Around 44% of India's 140.76 crore citizens rely on agriculture for a living. The vast majority of them are small landholders. In addition, many rural residents, even if they are not landowners, make a living from agriculturally related activities. Agriculture is thus critical not only to the country's food and nutritional security, but it's also directly responsible for poverty alleviation and national prosperity.
Agricultural research and development is a key factor in determining agricultural productivity, which in turn affects food costs and poverty. 50% of India's workforce is employed in agriculture and related sectors, which together make up about 18% of the country's GDP. India is currently the world's second-largest producer of rice and wheat, the two main staple foods. Our nation has demonstrated a consistent annual increase in the produce per acre for certain agricultural products over the past few years.
In reality, over the past few decades, Indian agriculture has seen a substantial transformation. Multiple reasons, such as rising household income, more food processing, and rising agricultural exports, have made it possible for this industry to develop by double digits. The "green revolution" was a significant technological advancement that had a long-term effect on Indian agriculture. However, there is still more to be done in terms of infrastructure and technology investments for research and development. The research and development sector is dealing with a number of issues, including low productivity, limited access to technology, and inadequate infrastructure. Additionally, the industry is impacted by unpredictable monsoons and climate change, which lower yields and cause crop failure.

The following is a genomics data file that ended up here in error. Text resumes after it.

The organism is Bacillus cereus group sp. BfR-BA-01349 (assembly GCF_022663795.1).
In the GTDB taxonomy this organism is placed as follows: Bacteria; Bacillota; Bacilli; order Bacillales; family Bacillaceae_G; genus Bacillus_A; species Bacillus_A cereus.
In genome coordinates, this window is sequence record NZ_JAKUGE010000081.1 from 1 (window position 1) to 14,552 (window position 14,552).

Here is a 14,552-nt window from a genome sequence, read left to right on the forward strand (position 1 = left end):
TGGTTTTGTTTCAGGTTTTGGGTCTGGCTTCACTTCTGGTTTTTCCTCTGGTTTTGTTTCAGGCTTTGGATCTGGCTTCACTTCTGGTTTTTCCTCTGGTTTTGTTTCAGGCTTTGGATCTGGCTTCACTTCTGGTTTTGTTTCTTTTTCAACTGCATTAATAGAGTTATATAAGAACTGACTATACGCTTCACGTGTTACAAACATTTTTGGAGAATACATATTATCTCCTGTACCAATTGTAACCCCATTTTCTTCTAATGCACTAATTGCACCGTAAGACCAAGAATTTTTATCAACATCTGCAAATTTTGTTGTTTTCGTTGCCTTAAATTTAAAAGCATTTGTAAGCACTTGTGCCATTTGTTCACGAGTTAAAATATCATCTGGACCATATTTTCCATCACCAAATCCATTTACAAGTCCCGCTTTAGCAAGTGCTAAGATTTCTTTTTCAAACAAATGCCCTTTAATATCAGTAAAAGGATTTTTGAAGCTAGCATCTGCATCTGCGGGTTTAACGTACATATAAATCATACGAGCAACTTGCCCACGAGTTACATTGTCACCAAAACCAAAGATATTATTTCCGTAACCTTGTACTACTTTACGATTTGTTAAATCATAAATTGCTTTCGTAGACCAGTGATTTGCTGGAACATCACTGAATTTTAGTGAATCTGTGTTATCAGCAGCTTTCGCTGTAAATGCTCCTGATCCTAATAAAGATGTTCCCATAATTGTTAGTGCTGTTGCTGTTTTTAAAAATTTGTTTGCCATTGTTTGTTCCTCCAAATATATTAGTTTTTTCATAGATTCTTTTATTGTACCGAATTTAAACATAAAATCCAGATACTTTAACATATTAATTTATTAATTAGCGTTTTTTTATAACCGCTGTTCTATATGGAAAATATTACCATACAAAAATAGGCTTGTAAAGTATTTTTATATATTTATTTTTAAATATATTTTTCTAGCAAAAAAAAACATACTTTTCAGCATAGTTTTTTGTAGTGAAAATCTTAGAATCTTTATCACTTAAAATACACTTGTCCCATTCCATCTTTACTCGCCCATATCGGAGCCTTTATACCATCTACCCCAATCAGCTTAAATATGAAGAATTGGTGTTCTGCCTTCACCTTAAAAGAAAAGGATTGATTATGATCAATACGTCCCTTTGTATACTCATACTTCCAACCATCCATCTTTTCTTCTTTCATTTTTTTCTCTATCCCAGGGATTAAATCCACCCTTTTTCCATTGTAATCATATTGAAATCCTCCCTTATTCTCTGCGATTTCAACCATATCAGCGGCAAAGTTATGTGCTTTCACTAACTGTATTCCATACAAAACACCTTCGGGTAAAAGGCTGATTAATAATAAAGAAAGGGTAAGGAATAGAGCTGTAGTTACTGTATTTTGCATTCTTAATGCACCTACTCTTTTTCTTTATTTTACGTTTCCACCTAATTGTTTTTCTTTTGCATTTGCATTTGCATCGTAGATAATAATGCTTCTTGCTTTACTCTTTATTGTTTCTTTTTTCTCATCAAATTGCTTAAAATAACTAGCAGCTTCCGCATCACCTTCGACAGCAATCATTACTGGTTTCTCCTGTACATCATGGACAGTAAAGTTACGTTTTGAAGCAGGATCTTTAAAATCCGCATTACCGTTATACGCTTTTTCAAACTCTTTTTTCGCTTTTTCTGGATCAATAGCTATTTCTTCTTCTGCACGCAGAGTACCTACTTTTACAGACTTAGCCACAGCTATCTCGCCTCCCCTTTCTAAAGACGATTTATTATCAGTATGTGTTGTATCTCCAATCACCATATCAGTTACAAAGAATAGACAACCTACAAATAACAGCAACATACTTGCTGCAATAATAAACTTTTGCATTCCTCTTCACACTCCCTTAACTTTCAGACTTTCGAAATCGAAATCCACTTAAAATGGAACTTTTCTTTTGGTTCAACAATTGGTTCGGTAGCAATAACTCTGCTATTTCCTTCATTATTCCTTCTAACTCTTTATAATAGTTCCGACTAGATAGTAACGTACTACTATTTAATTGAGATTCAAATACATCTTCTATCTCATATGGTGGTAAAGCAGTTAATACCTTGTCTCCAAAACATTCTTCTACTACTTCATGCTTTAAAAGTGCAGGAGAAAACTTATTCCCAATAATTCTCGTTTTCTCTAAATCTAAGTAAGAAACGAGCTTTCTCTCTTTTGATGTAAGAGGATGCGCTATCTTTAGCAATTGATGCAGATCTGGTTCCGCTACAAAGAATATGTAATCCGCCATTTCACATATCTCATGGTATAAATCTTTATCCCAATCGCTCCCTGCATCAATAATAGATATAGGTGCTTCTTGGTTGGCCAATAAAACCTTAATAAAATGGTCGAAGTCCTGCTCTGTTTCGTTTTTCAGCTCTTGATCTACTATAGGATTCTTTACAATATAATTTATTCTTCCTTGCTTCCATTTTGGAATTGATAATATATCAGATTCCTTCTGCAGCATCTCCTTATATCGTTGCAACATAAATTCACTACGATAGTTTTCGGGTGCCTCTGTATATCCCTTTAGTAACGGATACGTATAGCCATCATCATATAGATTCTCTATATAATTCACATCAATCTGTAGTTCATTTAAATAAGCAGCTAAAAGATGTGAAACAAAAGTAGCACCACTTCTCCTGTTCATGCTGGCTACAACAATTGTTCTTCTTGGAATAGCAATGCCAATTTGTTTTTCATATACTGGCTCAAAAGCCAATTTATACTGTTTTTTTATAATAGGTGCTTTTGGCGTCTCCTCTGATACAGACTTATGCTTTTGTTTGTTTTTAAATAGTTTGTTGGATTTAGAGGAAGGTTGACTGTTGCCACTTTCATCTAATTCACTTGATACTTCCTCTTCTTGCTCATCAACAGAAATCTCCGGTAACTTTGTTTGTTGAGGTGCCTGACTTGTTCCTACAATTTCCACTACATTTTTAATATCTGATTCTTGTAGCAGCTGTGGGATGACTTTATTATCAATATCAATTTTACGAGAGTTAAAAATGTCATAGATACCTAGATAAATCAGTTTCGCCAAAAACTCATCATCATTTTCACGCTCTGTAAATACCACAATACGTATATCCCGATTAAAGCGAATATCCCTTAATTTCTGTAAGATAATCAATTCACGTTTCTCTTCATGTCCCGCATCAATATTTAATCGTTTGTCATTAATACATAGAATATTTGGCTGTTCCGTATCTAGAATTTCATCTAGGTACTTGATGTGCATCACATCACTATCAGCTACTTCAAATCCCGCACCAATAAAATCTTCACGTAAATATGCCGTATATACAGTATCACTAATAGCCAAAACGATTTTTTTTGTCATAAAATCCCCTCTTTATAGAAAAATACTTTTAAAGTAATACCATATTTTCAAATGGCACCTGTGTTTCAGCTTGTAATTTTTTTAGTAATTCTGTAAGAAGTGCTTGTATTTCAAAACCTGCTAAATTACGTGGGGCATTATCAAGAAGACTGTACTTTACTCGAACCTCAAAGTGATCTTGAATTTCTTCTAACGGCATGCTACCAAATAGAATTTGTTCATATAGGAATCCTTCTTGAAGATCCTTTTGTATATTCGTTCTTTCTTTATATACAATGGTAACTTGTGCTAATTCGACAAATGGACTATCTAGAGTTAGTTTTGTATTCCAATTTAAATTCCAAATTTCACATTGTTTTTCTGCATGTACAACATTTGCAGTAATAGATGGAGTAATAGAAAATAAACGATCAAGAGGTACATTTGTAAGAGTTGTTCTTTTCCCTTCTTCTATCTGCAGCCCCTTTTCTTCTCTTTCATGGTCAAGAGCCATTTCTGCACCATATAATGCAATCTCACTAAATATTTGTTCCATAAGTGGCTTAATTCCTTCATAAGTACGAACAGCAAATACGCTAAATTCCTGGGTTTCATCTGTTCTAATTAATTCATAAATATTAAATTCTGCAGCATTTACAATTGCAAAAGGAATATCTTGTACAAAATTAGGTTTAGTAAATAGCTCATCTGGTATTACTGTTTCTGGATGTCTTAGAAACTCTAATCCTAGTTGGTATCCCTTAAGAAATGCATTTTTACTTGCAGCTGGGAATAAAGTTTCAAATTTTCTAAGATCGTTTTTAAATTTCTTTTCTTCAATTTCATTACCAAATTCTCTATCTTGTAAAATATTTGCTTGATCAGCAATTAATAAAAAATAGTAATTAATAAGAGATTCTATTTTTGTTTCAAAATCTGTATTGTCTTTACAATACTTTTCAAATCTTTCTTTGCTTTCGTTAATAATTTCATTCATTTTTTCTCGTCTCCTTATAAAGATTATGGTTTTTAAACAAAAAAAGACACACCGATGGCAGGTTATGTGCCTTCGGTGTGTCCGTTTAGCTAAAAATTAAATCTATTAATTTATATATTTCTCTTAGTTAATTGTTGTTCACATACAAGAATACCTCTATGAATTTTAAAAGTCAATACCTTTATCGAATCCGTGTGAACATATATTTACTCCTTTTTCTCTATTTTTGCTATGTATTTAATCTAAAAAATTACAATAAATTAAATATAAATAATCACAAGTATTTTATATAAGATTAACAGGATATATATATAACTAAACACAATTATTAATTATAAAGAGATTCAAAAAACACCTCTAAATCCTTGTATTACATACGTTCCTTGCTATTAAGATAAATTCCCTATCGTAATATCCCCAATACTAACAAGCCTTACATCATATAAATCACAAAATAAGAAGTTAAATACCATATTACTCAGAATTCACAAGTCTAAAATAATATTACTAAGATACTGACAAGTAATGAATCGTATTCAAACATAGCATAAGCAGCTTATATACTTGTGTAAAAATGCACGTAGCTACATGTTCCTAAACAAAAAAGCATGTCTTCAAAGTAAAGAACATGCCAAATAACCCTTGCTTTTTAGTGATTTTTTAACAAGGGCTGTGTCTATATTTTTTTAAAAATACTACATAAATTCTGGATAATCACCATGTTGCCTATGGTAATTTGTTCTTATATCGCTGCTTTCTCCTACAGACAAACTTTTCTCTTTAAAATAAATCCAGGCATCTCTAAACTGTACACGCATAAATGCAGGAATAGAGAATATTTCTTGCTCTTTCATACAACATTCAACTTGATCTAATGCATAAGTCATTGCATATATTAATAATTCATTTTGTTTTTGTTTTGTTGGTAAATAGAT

Research and development in Indian agriculture: a revolution
The role of R&D has grown in significance with the ability to provide long-term solutions for Indian agriculture due to the ever-increasing supply-side limitations. Access to the most recent research can assist farmers in resolving difficulties like seed concerns, pest and disease challenges, crop sustainability, climate change, irrigation issues, and soil erosion, to name a few.
According to the National Sample Survey Organization, India's average crop output is much lower than that of other countries. For example, the average rice production in India is almost half that of China. Similarly, the average wheat production in India is only approximately one-third that of the United States. This shows the importance of R&D in improving crop yields and increasing industry profitability.
The Indian government has recognised the agriculture industry's potential and taken initiatives to stimulate research and development in the area. The government has established a number of research organisations and universities devoted to agricultural research and development. In addition, to assist the industry, the government has created policies and initiatives such as the National Mission on Agricultural Extension and Technology and the National Food Security Mission.